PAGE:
Climate change is likely to increase the intensity of rainfall leading to higher risk of flooding in the future; however, the magnitude and timing of this change is highly uncertain.

Urban creep can also pose a challenge for managing our drainage and wastewater networks. This is when existing households extend or build over gardens and create impermeable area for use such as car parking. This type of growth increases the area contributing to fast runoff to the urban drainage system and can increase the risk of flooding.

As a part of the Drainage and Wastewater Management Plan process, we are producing models to understand how these challenges may impact the area.


Partnership working

We are working in partnership with Natural England, Bournemouth Christchurch and Poole Council and other partners to investigate and identify solutions to improve drainage currently impacting Kinson Common. 

Short term

  • Improve the pumping station at Golf Links Road to reduce the risk of flooding.
  • Investigate and identify solutions for reducing flood risk in the Kinson area.
  • Investigate the impact of Wessex Water’s operation on Turbary and Kinson Common and identify opportunities to improve surface water management.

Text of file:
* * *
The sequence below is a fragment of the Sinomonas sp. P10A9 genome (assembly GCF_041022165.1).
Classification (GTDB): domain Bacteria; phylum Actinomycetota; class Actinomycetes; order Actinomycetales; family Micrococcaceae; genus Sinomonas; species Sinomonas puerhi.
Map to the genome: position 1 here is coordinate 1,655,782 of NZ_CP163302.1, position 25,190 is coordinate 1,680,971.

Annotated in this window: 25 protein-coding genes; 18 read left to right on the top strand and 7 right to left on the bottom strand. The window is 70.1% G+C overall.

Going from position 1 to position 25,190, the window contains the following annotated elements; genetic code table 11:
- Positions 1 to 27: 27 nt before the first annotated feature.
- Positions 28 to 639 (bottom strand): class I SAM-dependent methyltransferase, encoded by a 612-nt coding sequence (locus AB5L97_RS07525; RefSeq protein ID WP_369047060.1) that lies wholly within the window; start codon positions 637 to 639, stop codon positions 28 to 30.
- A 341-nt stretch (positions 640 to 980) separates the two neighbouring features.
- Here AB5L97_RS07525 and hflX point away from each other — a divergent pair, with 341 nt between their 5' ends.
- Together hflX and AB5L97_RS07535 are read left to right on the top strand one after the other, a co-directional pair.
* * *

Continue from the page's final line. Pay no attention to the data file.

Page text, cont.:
Medium term

  • Install phosphorus removal at the WRC to reduce nutrient loading to the River Stour.
  • Investigate and, if applicable, identify solutions for improve any frequent spilling storm overflows.
  • Reconfigure gully systems in Columbia Road to reduce flood risk.
  • Carry out sewer surveys and monitoring to assess the condition and performance of the network.

Long term

  • Implement identified solutions to reduce flood risk in the Kinson area.
  • Review capacity at the WRC, considering growth in the catchment and climate change, and identify and deliver mitigation measures if required.

We are developing long-term options that address and mitigate for climate change, development, urban creep and other future challenges as a part of the Drainage and Wastewater Management Plan process. This could include the use of sustainable drainage systems, new technologies and working with partners more to align long term plans and schemes.